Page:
Gov’t watchdog: Many gaps in FDA’s oversight of drug safety

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WASHINGTON (AP) — The Food and Drug Administration is working hard to speed up reviews of new drugs, yet often fails to keep track of safety issues with those medicines once they reach patients, according to government investigators.

A new Government Accountability Office report outlines a host of shortcomings in FDA’s system for tracking drug safety, including incomplete, outdated and inaccurate information.

The new findings are significant because FDA leadership have stressed the speed and efficiency with which agency scientists approve experimental drugs. Last year the agency approved 45 first-of-a-kind drugs, the highest number in 19 years. More than half received some form of specialized review to speed or streamline their review.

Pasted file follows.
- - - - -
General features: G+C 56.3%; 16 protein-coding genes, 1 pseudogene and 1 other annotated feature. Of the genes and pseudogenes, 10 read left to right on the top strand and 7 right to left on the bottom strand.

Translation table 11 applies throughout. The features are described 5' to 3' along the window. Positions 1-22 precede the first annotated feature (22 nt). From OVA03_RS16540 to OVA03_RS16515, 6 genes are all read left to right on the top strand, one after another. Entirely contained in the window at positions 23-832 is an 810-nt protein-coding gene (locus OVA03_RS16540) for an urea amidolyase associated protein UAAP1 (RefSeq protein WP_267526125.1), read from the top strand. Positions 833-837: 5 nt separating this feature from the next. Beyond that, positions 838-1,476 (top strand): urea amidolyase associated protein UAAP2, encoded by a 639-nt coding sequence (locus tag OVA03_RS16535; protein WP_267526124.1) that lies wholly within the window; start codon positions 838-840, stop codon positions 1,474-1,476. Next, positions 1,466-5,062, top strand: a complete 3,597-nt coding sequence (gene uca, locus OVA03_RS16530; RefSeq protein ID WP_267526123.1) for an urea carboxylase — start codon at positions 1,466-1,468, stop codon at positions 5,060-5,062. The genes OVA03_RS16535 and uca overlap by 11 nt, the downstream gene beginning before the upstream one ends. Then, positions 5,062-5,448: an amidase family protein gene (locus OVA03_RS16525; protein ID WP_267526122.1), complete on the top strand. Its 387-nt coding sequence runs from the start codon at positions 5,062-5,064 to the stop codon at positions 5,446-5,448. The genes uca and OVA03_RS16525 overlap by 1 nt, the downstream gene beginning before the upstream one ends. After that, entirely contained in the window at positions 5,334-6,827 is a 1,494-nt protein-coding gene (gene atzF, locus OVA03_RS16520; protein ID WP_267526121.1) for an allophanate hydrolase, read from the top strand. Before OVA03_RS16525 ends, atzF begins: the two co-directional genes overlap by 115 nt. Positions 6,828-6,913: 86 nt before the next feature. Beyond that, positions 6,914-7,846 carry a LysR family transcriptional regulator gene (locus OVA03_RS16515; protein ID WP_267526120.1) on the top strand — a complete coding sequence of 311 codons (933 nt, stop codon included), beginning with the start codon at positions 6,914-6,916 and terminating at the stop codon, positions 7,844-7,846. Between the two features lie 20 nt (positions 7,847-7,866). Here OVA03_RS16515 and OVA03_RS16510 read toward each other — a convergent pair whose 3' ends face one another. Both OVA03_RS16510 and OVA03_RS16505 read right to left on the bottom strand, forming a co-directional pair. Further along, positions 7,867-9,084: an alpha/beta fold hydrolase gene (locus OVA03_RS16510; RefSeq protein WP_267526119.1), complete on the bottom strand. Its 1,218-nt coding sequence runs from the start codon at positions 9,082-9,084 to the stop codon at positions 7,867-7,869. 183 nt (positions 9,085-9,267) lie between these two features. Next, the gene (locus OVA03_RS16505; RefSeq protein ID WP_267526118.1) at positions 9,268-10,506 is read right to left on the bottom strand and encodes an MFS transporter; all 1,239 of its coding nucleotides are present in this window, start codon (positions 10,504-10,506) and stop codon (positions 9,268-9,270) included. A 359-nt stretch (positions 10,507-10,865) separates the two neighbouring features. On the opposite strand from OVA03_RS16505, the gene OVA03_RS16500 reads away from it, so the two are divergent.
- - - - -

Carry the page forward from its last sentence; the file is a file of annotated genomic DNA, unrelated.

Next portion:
But the GAO says the agency often fails to keep track the follow-up studies required for these high-priority drugs. provides commenting to allow for constructive discussion on the stories we cover. In order to comment here, you acknowledge you have read and agreed to our Terms of Service. Users who violate these terms, including use of vulgar language or racial slurs, will be banned. Please be respectful of the opinions of others. If you see an inappropriate comment, please flag it for our moderators to review.

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